“The supply chain is set up here for production boatbuilding on a daily basis,” he says with more than a hint of pride. “Route 95 is close to us, and we are right on the water for direct delivery. Customers can drive their boats straight from the factory, and when they get out into the ocean, they have equal access to the great cruising regions of the Northeast and the South — there’s equal access. The central location of North Carolina is fantastic for the way that it opens up a boater’s options for cruising.”
Johnstone sees another big advantage to building in the Southeas, as opposed to the Northeast: the cost of living. “There’s a real blue-collar work ethic down here,” he says. “The workers are boaters and fishermen themselves, so they really understand the work they are doing in an intimate and expert way. And there’s a low cost of living near the factory, so the workers can actually live near where they work, which they couldn’t really do in Massachusetts. That goes a long way for quality of life and it manifests in the quality of work.”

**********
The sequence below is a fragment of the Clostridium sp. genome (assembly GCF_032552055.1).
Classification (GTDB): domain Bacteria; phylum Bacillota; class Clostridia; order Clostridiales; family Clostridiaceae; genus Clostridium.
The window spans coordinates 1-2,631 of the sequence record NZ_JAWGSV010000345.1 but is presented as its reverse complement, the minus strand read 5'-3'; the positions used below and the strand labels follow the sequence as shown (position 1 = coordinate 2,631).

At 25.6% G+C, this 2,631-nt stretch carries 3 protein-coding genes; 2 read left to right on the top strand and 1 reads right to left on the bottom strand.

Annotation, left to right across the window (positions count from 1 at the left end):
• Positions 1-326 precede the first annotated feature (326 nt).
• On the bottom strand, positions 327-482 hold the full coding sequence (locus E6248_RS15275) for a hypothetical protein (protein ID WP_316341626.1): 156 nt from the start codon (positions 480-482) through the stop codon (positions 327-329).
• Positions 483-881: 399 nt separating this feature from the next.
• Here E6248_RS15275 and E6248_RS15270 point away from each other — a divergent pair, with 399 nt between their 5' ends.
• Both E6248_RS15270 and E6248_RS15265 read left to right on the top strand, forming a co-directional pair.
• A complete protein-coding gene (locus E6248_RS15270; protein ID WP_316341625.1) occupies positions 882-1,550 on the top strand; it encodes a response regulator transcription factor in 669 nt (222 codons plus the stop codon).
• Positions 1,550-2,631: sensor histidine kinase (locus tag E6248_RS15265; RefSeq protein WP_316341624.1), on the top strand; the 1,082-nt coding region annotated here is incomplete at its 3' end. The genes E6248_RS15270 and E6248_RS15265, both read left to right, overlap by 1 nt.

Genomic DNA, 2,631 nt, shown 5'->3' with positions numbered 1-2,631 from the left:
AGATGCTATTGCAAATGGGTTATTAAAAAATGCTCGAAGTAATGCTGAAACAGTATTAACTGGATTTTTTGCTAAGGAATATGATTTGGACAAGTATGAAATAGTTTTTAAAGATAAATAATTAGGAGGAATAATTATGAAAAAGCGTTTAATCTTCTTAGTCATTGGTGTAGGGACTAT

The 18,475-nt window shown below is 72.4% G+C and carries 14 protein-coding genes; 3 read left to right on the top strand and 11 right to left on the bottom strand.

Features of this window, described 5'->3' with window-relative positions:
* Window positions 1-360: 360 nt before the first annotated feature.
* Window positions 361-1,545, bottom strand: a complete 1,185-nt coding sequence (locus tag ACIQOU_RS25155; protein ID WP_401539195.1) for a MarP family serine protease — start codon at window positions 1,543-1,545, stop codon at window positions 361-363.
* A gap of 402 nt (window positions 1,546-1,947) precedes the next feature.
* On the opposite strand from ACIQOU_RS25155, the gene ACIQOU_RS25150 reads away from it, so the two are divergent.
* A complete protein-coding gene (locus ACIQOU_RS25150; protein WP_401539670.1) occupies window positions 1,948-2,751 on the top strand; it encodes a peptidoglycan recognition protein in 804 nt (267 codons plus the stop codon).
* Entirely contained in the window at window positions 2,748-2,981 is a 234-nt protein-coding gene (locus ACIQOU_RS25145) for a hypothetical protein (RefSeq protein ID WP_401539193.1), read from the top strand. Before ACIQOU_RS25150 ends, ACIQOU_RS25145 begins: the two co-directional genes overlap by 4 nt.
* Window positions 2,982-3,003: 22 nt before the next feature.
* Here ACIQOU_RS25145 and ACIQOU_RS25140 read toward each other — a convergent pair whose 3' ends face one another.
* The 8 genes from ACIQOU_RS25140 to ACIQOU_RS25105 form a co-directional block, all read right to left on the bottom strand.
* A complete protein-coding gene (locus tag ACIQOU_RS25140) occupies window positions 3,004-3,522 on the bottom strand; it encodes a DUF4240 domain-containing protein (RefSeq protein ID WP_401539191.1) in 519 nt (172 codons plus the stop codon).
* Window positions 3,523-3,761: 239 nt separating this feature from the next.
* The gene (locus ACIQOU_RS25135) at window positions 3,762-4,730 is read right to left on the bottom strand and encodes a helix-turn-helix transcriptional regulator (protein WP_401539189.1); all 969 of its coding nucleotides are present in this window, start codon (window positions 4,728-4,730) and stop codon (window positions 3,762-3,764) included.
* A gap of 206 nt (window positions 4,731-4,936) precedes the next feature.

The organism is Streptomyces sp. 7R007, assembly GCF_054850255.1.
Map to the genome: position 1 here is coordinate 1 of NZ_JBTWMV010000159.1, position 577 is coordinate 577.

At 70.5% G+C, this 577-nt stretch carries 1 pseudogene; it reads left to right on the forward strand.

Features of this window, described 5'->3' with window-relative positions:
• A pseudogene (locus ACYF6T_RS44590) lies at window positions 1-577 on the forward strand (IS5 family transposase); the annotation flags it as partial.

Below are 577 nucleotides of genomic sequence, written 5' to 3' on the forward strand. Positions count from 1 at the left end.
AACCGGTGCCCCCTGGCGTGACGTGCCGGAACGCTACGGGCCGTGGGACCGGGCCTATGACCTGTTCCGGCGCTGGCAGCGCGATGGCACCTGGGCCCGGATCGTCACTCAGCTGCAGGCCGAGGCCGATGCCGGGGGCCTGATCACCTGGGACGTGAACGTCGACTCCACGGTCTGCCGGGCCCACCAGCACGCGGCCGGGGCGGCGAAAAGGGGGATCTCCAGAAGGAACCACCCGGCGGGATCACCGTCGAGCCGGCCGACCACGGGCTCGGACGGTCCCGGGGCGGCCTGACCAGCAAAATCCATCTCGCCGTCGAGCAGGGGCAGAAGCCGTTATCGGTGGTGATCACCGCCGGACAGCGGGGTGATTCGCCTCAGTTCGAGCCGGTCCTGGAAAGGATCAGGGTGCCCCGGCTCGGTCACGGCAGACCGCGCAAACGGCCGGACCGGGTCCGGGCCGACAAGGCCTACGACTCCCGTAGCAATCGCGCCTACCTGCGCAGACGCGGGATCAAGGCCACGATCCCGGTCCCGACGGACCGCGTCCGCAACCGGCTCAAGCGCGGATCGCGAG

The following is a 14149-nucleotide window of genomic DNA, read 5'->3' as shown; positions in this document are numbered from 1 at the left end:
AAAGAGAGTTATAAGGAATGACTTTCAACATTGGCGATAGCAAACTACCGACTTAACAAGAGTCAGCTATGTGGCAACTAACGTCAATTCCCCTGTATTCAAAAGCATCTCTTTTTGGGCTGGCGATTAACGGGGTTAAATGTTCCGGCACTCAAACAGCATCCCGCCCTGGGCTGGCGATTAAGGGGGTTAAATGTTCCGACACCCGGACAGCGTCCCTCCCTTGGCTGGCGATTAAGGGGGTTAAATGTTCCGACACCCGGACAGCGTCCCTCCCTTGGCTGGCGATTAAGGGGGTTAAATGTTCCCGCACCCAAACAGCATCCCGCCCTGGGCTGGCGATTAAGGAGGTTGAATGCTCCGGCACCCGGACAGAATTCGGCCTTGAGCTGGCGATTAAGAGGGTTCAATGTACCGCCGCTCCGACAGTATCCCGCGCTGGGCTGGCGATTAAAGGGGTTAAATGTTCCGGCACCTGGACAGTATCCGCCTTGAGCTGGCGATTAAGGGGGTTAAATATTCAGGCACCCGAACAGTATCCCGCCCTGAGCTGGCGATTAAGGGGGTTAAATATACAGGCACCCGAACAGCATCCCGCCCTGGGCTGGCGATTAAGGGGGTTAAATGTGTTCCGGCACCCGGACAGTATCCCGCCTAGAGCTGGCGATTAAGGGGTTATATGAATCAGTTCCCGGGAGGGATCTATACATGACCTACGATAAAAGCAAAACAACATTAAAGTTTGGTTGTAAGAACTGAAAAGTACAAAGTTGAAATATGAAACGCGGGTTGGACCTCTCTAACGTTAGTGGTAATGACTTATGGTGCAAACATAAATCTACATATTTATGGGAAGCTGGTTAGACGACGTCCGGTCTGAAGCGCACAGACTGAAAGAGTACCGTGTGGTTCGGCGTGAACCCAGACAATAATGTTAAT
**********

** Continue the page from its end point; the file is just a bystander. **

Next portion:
As excited as he is for the Carolina move, though, there is a bittersweet aspect to the exodus from Boston. “We built everything at Boston Boatworks until last fall,” says Johnstone. “We had a really strong relationship with [co-founder] Mark Lindsay, but he died unexpectedly. He was the core of the business up there … the reason we were there. So the personal connection was gone, and also, they could only turn out about 25 to 30 boats a year, which was holding us back. So we set out for Carolina as fast as we could. And Mark’s death really sped the whole process up. We have 10 more boats to build in Boston, and then we are out.”
Though Johnstone had nothing but praise for Boston Boatworks, he is relieved to be beyond subcontractors. In the past, he’d run into major problems with Chinese subcontractors with Gunboat, so fully controlling his own destiny with MJM is not only a point of pride, but also a relief. “As we have grown, we have really felt the need to control our own production and maintain and exceed our own quality,” he says. “We’ll be able to really focus and do just that in Carolina because it’s our own thing. We can run six production lines. We have capacity for 100 to 200 boats per year. Anytime you set up operations it takes a good 18 to 36 months before you really feel like you have a new facility firing on all cylinders though, of course. We started in February  and … it is going about as smooth as it can for a new operation. And the product coming out is just absolutely stunning.”